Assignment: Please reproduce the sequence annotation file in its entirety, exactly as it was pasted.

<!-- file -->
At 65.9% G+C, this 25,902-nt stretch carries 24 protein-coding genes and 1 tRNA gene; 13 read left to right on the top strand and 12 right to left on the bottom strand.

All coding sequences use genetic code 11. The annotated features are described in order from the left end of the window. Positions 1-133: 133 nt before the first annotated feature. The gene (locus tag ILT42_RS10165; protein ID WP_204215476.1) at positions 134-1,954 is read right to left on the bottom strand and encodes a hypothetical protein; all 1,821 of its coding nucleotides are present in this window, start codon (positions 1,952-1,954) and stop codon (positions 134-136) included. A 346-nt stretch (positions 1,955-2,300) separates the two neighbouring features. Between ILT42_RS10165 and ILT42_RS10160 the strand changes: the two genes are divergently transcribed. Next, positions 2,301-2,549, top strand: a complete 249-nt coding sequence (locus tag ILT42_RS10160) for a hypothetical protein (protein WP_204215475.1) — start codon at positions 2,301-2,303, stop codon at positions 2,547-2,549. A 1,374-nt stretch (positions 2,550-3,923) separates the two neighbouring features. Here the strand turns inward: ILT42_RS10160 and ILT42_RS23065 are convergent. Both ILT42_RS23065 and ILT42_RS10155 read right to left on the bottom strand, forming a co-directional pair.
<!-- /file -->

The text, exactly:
At 65.9% G+C, this 25,902-nt stretch carries 24 protein-coding genes and 1 tRNA gene; 13 read left to right on the top strand and 12 right to left on the bottom strand.

All coding sequences use genetic code 11. The annotated features are described in order from the left end of the window. Positions 1-133: 133 nt before the first annotated feature. The gene (locus tag ILT42_RS10165; protein ID WP_204215476.1) at positions 134-1,954 is read right to left on the bottom strand and encodes a hypothetical protein; all 1,821 of its coding nucleotides are present in this window, start codon (positions 1,952-1,954) and stop codon (positions 134-136) included. A 346-nt stretch (positions 1,955-2,300) separates the two neighbouring features. Between ILT42_RS10165 and ILT42_RS10160 the strand changes: the two genes are divergently transcribed. Next, positions 2,301-2,549, top strand: a complete 249-nt coding sequence (locus tag ILT42_RS10160) for a hypothetical protein (protein WP_204215475.1) — start codon at positions 2,301-2,303, stop codon at positions 2,547-2,549. A 1,374-nt stretch (positions 2,550-3,923) separates the two neighbouring features. Here the strand turns inward: ILT42_RS10160 and ILT42_RS23065 are convergent. Both ILT42_RS23065 and ILT42_RS10155 read right to left on the bottom strand, forming a co-directional pair.